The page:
Nobody wants high blood pressure. As we age, our hearts aren’t what they used to be and we need to do everything we can to keep our tickers running as we get older. Here are a few tips to help prevent (or lower) high blood pressure.
Most of us tend to run around breathing with just our upper chests – shallow breathing that doesn’t bring us quite enough oxygen and contributes to a feeling of fatigue and anxiety. It also raises blood pressure as your cardiovascular system struggles to compensate for the drop of oxygen. Biofeedback research shows that by simply doing 15 minutes a day of slow deep breathing you can drop your blood pressure by 10 points. That’s worth doing, isn’t it?
Being active every single day is the best possible preventative for just about every illness known, including hypertension. One way to look at it is that exercise for prevention can be a small daily habit, but exercise to treat full-blown disease is much more like a part-time job. Easier to fit that daily walk in now, especially if you can sneak it into your day by adding it to your commute or errand running. Vigorous exercise where you can’t easily talk is especially strengthening for the heart (and slimming for the waistline), but just a good brisk walk gives you great bang for your buck.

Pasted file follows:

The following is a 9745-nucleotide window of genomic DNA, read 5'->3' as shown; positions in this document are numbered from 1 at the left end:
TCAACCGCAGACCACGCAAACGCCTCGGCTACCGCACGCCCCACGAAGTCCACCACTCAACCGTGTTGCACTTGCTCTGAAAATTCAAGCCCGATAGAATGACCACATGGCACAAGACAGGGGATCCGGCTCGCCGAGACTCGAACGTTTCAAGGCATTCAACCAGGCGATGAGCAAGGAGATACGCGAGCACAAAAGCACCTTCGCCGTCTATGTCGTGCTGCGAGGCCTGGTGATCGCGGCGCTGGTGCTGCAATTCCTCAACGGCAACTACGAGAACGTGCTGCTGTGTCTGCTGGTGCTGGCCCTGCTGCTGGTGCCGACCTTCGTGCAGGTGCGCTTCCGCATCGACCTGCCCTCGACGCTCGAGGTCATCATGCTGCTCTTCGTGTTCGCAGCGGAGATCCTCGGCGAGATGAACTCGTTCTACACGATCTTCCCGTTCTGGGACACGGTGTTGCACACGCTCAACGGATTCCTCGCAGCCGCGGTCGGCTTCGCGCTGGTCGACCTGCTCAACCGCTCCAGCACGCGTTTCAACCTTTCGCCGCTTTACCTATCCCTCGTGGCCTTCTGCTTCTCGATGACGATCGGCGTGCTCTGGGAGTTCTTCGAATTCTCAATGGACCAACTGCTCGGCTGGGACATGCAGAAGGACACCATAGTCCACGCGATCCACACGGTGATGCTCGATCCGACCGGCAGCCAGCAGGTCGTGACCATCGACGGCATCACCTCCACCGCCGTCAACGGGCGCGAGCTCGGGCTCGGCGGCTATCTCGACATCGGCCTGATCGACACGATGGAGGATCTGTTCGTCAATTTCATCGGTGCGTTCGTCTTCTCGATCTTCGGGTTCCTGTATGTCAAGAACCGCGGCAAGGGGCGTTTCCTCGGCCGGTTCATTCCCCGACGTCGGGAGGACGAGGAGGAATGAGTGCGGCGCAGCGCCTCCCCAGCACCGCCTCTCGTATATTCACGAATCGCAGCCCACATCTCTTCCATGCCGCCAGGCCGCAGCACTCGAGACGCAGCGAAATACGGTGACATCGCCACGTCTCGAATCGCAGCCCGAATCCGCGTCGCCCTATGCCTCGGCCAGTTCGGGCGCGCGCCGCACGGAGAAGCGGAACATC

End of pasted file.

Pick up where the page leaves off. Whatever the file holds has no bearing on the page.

A Mediterranean style diet that is based on vegetables, nuts, fruits, fish, whole grains and low sugar is an easy and tasty way to prevent hypertension. Include more celery and parsley for a natural diuretic effect. A cup of hibiscus tea is not only pleasant (especially iced on a hot day), but can lower blood pressure. Best of all, an ounce of dark chocolate daily actually relaxes your arterial walls allowing for more blood flow – another delicious way to help your heart.
Dehydration is very common, especially as we age. Don’t worry about a specific number of glasses, but instead use a common sense measure. Except for first thing in the morning, your urine should be light colored. During the day you should have to visit the bathroom at least every 3-4 hours. Not enough water makes your heart work harder.
Stress is the number one contributor to mortality, especially when it comes to heart diseases like high blood pressure. Spend time daily with people you love and who love you. If you don’t already have a pet, consider adopting one. If you do, make sure you are out walking your dog several times daily (see #2!) and/or getting a good petting session with your cat.
Dr. Alethea Fleming, ND is a passionate advocate for naturopathic geriatric medicine. A 2007 Bastyr University graduate, she also earned a certificate in Gerontology from the University of Washington. Dr. Fleming is the owner and lead physician of the Vital Aging Clinic in Anacortes, Washington where she provides primary care to all adults as well as adjunctive geriatric care. Dr. Fleming is active in multiple community organizations as well as a member of WANP, AANP and OncANP. In her off hours, Dr. Fleming can be found hiking the beautiful trails of Fidalgo Island, spending time with her wonderful husband and son, or with her nose firmly in a good book.